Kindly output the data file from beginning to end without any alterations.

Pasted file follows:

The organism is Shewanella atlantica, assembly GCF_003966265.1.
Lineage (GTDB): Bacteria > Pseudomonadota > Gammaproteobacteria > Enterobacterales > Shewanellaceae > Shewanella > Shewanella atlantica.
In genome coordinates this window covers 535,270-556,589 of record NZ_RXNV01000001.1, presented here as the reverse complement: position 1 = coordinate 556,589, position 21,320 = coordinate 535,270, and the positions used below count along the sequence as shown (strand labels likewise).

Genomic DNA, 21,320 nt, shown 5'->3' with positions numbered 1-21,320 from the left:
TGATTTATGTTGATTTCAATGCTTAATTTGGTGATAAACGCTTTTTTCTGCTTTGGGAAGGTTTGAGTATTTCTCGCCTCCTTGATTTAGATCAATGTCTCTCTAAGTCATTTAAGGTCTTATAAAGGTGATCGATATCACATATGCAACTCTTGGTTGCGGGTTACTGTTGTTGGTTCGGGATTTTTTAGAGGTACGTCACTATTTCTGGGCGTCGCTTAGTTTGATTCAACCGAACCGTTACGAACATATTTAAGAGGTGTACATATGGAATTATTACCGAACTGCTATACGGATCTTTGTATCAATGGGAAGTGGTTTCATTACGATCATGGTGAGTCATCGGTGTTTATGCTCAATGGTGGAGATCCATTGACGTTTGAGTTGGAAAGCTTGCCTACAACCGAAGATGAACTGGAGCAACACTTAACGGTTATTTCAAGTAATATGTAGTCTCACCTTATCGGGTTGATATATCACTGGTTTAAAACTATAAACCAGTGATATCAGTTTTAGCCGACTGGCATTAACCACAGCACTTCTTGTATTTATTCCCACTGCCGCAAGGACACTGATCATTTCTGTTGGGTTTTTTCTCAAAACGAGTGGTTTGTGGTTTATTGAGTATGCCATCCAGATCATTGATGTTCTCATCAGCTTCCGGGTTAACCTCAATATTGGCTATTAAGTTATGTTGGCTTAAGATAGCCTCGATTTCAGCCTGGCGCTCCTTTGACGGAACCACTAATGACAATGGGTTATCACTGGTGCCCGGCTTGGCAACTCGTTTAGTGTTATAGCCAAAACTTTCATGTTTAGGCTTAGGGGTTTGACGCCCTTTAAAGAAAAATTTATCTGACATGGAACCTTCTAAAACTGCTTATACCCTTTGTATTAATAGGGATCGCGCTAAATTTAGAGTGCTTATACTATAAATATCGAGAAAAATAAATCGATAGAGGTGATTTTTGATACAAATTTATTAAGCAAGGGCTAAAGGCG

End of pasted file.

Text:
The organism is Shewanella atlantica, assembly GCF_003966265.1.
Lineage (GTDB): Bacteria > Pseudomonadota > Gammaproteobacteria > Enterobacterales > Shewanellaceae > Shewanella > Shewanella atlantica.
In genome coordinates this window covers 535,270-556,589 of record NZ_RXNV01000001.1, presented here as the reverse complement: position 1 = coordinate 556,589, position 21,320 = coordinate 535,270, and the positions used below count along the sequence as shown (strand labels likewise).

Genomic DNA, 21,320 nt, shown 5'->3' with positions numbered 1-21,320 from the left:
TGATTTATGTTGATTTCAATGCTTAATTTGGTGATAAACGCTTTTTTCTGCTTTGGGAAGGTTTGAGTATTTCTCGCCTCCTTGATTTAGATCAATGTCTCTCTAAGTCATTTAAGGTCTTATAAAGGTGATCGATATCACATATGCAACTCTTGGTTGCGGGTTACTGTTGTTGGTTCGGGATTTTTTAGAGGTACGTCACTATTTCTGGGCGTCGCTTAGTTTGATTCAACCGAACCGTTACGAACATATTTAAGAGGTGTACATATGGAATTATTACCGAACTGCTATACGGATCTTTGTATCAATGGGAAGTGGTTTCATTACGATCATGGTGAGTCATCGGTGTTTATGCTCAATGGTGGAGATCCATTGACGTTTGAGTTGGAAAGCTTGCCTACAACCGAAGATGAACTGGAGCAACACTTAACGGTTATTTCAAGTAATATGTAGTCTCACCTTATCGGGTTGATATATCACTGGTTTAAAACTATAAACCAGTGATATCAGTTTTAGCCGACTGGCATTAACCACAGCACTTCTTGTATTTATTCCCACTGCCGCAAGGACACTGATCATTTCTGTTGGGTTTTTTCTCAAAACGAGTGGTTTGTGGTTTATTGAGTATGCCATCCAGATCATTGATGTTCTCATCAGCTTCCGGGTTAACCTCAATATTGGCTATTAAGTTATGTTGGCTTAAGATAGCCTCGATTTCAGCCTGGCGCTCCTTTGACGGAACCACTAATGACAATGGGTTATCACTGGTGCCCGGCTTGGCAACTCGTTTAGTGTTATAGCCAAAACTTTCATGTTTAGGCTTAGGGGTTTGACGCCCTTTAAAGAAAAATTTATCTGACATGGAACCTTCTAAAACTGCTTATACCCTTTGTATTAATAGGGATCGCGCTAAATTTAGAGTGCTTATACTATAAATATCGAGAAAAATAAATCGATAGAGGTGATTTTTGATACAAATTTATTAAGCAAGGGCTAAAGGCG